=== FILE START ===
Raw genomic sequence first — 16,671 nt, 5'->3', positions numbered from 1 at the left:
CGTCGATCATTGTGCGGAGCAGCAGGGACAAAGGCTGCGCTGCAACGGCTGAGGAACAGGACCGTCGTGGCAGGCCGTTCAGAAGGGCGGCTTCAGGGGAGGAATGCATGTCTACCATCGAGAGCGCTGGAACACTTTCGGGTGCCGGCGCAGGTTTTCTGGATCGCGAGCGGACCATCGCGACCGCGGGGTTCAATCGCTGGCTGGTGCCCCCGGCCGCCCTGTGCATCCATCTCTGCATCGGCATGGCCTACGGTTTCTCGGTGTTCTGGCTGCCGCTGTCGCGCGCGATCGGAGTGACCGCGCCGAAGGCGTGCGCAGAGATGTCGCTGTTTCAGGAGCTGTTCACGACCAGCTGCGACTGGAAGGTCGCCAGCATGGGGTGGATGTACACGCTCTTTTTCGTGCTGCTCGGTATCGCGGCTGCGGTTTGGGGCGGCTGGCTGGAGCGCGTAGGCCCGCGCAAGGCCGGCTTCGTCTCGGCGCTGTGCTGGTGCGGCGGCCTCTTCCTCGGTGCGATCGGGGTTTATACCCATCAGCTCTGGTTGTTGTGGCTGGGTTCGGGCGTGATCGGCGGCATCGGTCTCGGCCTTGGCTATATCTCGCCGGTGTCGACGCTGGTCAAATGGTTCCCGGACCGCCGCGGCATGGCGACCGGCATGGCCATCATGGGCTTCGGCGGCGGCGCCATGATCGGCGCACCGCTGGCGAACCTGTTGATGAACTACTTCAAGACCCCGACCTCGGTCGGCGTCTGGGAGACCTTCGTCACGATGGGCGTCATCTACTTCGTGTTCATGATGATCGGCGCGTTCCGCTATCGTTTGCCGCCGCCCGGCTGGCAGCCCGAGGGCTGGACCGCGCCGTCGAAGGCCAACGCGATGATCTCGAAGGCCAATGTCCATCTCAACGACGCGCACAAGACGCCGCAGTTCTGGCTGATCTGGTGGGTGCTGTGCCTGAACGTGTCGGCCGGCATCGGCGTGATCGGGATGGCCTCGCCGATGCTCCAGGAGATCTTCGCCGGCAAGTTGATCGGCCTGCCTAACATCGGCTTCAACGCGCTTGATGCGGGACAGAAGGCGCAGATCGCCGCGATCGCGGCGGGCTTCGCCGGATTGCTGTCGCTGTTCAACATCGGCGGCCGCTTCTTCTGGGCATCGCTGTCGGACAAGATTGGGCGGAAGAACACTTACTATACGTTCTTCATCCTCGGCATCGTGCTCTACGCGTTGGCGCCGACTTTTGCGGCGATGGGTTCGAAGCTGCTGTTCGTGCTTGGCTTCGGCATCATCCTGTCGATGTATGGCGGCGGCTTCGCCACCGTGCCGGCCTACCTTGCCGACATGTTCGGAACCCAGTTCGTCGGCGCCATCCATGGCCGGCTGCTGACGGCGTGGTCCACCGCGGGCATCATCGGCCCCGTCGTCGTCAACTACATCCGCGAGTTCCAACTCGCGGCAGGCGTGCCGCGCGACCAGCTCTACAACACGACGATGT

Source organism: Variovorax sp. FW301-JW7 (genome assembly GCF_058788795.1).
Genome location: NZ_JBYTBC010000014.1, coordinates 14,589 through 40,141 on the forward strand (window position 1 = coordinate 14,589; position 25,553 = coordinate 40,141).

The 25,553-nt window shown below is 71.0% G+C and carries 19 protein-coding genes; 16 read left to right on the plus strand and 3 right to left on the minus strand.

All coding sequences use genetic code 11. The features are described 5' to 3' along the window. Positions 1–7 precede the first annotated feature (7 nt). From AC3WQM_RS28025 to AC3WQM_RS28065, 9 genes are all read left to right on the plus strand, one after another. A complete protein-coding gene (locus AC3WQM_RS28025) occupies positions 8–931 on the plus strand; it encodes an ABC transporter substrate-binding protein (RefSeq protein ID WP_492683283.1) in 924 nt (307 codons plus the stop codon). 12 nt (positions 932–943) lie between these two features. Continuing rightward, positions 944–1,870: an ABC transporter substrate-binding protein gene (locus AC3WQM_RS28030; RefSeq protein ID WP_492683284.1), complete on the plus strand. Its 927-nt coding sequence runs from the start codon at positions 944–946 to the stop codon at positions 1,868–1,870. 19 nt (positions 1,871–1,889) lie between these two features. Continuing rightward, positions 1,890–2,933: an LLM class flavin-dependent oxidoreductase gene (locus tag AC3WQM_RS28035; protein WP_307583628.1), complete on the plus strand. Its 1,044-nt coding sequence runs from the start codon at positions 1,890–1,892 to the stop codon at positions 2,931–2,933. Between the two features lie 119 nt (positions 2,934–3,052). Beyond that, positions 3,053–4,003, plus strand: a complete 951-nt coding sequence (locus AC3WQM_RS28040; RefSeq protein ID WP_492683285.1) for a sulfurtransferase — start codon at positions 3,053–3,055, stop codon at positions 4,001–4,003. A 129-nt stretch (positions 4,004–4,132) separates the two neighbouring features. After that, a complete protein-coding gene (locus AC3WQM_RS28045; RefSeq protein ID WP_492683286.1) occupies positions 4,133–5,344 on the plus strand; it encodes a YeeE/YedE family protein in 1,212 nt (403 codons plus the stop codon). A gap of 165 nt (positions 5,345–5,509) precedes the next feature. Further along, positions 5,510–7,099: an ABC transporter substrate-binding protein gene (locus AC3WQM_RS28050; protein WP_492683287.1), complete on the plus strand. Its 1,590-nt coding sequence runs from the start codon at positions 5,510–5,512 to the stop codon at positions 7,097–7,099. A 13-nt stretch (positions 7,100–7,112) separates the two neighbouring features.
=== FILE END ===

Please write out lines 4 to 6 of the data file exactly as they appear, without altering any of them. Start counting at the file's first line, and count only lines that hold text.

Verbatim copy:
Genome location: NZ_JBYTBC010000014.1, coordinates 14,589 through 40,141 on the forward strand (window position 1 = coordinate 14,589; position 25,553 = coordinate 40,141).

The 25,553-nt window shown below is 71.0% G+C and carries 19 protein-coding genes; 16 read left to right on the plus strand and 3 right to left on the minus strand.

All coding sequences use genetic code 11. The features are described 5' to 3' along the window. Positions 1–7 precede the first annotated feature (7 nt). From AC3WQM_RS28025 to AC3WQM_RS28065, 9 genes are all read left to right on the plus strand, one after another. A complete protein-coding gene (locus AC3WQM_RS28025) occupies positions 8–931 on the plus strand; it encodes an ABC transporter substrate-binding protein (RefSeq protein ID WP_492683283.1) in 924 nt (307 codons plus the stop codon). 12 nt (positions 932–943) lie between these two features. Continuing rightward, positions 944–1,870: an ABC transporter substrate-binding protein gene (locus AC3WQM_RS28030; RefSeq protein ID WP_492683284.1), complete on the plus strand. Its 927-nt coding sequence runs from the start codon at positions 944–946 to the stop codon at positions 1,868–1,870. 19 nt (positions 1,871–1,889) lie between these two features. Continuing rightward, positions 1,890–2,933: an LLM class flavin-dependent oxidoreductase gene (locus tag AC3WQM_RS28035; protein WP_307583628.1), complete on the plus strand. Its 1,044-nt coding sequence runs from the start codon at positions 1,890–1,892 to the stop codon at positions 2,931–2,933. Between the two features lie 119 nt (positions 2,934–3,052). Beyond that, positions 3,053–4,003, plus strand: a complete 951-nt coding sequence (locus AC3WQM_RS28040; RefSeq protein ID WP_492683285.1) for a sulfurtransferase — start codon at positions 3,053–3,055, stop codon at positions 4,001–4,003. A 129-nt stretch (positions 4,004–4,132) separates the two neighbouring features. After that, a complete protein-coding gene (locus AC3WQM_RS28045; RefSeq protein ID WP_492683286.1) occupies positions 4,133–5,344 on the plus strand; it encodes a YeeE/YedE family protein in 1,212 nt (403 codons plus the stop codon). A gap of 165 nt (positions 5,345–5,509) precedes the next feature. Further along, positions 5,510–7,099: an ABC transporter substrate-binding protein gene (locus AC3WQM_RS28050; protein WP_492683287.1), complete on the plus strand. Its 1,590-nt coding sequence runs from the start codon at positions 5,510–5,512 to the stop codon at positions 7,097–7,099. A 13-nt stretch (positions 7,100–7,112) separates the two neighbouring features.